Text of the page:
By An effective response to the foreclosure disaster continues to elude the mortgage industry and public officials alike. Realistically, no one believes that all troubled homeowners can, or should, be saved from foreclosure. Lenders made far too many reckless loans and too many borrowers are in situations that are, sadly, beyond help.
But we can do much better at coping with this mess by rethinking the problem's origin and striving to achieve more realistic results in responding to it. Reaching even scaled back goals would leapfrog over the public/private train wreck that currently passes for a solution to the foreclosure epidemic.
For years this problem gathered steam, while the servicing industry sat on its hands pretending that the system in place from 10 years ago would serve to meet the burgeoning crisis. Predictably, it hasn't even come close.
The industry's stubborn resistance to scaling up continues to produce embarrassing results. Bitter and frustrated homeowners know this system does not work after spending long hours on the phone with a succession of ill-informed "specialists" located hundreds and thousands of miles away. Specialists who are themselves working under terrible conditions for lousy pay and foundering in a maze of "decision trees" and useless "default servicing algorithms." The telephone is central to this industry effort, but ironically, phones are mostly used to prevent and divert, rather than enhance communication with homeowners.
But by looking at how we got into this foreclosure crisis we can see why we're not succeeding in getting out.
It took hundreds of thousands of mortgage brokers half a decade to bring our housing finance system to the edge of collapse. It was this horde of brokers working in our communities that arranged millions of bad loans for confused, indifferent and reckless borrowers. The industry relied upon this army of local agents to round up loan prospects and then mediate between the lenders (also located hundreds and thousands of miles away) and the borrowers. Without brokers engaged in those face to face interactions and their aggressive follow-up with the lenders to process the loan applications, the plague of troubled mortgages now haunting us would never have been transacted in the first place. The lesson here is that it was the brokers who were the key to scaling up and driving the loan originating on front side of this catastrophe.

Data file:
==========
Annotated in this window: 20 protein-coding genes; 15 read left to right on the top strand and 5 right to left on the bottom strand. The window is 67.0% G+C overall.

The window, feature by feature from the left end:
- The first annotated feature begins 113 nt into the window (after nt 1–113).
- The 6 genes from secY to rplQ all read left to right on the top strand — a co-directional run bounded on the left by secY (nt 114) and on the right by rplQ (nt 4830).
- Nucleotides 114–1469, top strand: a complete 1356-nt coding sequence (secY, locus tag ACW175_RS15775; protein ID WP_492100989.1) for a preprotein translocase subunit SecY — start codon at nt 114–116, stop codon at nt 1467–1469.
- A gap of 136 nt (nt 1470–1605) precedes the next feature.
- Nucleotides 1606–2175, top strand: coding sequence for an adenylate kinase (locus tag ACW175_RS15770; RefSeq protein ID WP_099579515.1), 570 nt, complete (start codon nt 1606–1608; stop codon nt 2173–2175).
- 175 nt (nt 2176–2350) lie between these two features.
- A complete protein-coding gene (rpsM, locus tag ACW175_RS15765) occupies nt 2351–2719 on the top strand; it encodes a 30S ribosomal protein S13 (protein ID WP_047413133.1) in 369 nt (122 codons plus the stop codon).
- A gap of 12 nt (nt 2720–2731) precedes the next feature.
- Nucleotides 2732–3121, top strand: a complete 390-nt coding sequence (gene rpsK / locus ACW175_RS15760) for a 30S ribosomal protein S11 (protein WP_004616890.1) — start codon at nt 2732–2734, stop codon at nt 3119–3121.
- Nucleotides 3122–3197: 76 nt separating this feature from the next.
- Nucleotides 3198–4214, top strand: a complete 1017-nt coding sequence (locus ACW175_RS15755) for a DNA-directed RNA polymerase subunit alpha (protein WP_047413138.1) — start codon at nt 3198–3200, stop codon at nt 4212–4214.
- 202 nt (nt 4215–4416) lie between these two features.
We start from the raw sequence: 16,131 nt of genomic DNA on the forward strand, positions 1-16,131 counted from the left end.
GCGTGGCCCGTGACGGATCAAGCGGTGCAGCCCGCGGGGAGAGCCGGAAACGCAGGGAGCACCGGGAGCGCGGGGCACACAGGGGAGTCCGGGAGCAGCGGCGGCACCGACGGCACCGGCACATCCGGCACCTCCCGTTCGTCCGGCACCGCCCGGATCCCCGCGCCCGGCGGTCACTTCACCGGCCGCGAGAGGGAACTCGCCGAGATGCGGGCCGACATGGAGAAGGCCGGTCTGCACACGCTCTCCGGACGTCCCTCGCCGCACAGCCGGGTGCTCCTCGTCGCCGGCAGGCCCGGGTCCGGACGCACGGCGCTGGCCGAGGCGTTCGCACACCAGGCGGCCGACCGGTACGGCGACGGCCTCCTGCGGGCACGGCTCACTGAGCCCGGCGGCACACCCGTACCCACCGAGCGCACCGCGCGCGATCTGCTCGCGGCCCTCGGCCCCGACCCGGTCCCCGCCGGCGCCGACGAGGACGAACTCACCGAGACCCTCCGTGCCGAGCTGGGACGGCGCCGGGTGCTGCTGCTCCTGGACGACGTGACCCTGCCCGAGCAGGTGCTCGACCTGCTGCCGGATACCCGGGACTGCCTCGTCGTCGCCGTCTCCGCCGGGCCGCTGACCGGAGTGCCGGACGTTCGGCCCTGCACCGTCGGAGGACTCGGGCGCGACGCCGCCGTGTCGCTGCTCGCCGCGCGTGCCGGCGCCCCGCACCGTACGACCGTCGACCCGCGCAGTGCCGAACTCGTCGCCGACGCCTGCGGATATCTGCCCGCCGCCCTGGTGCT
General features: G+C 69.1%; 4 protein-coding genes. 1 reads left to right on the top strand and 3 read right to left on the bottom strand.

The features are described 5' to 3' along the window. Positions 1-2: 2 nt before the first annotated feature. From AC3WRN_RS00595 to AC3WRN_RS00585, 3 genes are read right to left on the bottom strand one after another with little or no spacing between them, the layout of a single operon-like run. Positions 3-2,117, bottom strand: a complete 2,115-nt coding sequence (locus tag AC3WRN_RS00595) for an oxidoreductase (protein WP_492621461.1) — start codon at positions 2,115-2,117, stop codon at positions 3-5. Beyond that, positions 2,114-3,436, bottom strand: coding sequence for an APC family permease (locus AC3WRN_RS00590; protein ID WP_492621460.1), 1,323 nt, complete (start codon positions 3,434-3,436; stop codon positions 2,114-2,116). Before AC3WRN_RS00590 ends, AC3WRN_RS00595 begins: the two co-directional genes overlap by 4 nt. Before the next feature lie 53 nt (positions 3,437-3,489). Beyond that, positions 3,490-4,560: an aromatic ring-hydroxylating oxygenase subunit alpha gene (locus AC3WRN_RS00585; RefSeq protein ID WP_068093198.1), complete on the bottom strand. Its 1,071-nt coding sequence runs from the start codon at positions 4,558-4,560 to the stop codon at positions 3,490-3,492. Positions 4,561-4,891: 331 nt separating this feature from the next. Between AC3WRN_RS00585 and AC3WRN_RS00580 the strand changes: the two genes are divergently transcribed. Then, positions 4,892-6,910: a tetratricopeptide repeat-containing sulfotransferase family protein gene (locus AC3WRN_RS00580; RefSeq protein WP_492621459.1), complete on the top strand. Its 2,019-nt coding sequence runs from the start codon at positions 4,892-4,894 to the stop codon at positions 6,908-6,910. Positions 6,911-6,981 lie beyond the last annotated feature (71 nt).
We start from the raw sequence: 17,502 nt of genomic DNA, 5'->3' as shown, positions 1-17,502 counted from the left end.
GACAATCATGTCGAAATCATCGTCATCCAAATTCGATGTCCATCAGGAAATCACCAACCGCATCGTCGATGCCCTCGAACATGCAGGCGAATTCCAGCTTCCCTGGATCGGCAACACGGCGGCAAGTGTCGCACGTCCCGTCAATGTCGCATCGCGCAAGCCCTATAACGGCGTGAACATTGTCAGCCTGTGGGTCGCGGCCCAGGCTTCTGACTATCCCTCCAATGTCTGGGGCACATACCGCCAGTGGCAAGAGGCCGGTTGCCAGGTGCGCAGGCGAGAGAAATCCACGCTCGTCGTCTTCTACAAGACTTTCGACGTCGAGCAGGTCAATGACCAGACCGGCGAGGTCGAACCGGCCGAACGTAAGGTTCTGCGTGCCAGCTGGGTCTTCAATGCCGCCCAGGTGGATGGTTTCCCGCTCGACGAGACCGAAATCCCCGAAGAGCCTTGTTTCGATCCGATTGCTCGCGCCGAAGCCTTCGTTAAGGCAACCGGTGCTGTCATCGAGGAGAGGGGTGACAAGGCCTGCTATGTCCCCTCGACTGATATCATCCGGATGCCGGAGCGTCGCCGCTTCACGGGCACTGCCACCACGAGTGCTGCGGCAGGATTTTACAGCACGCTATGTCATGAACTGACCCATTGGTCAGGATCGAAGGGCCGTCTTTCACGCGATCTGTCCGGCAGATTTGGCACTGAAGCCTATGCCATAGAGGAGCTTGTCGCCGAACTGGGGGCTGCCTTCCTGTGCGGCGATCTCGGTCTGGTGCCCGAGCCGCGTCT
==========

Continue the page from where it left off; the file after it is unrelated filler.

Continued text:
Now we find ourselves on the back side of the mortgage fiasco. What we need to fix this mess is more local "anti-brokers" who can help delinquent borrowers reach sustainable arrangements with the mortgage servicers (who are located hundreds and thousands of miles away). These 'anti-brokers' are housing counselors trained in foreclosure prevention. They bridge the same gaps the mortgage brokers filled on the front side of this lending debacle.
Unfortunately, we don't have hundreds of thousands of housing counselors. But counselors have demonstrated that they can improve outcomes for delinquent borrowers up to 60 percent more often when compared to unassisted, phone-bound borrowers stuck working "toll free, direct" with mortgage servicers. This improved rate of successful outcomes applied across the millions of troubled borrowers nationwide holds a staggering potential benefit for every community touched by the foreclosure crisis.
Washington has ignored what works, and worse, has been cutting back on its support for housing counselors. Initial federal funding to local nonprofit counseling groups was cut to a third of its former levels. Yet the crisis grows deeper and more widespread than it has been at any time since the collapse of home prices started back in 2006. Counseling works; but it is not being supported by the industry, the federal government or the policy mavens who have reduced this tragedy to an endless, speculative talkfest.
We must support housing counseling with significantly greater funding. We desperately need to hire and train more counselors, not cut their ranks in favor of supporting the industry's notorious and intractable incompetence. The servicers have just been "phoning it in" (literally) and it isn't working.
It took droves of loan brokers to shepherd us into this mortgage meltdown. What we need now are more "anti-brokers" to work locally, unlending, case by case, with the millions of troubled borrowers in our communities. It may not be a sexy, silver bullet solution to this problem, but it is the only one that works.
Bellamy is Director of the Cuyahoga County Foreclosure Prevention Program for the Cuyahoga County Treasurer's Office in Cleveland, O.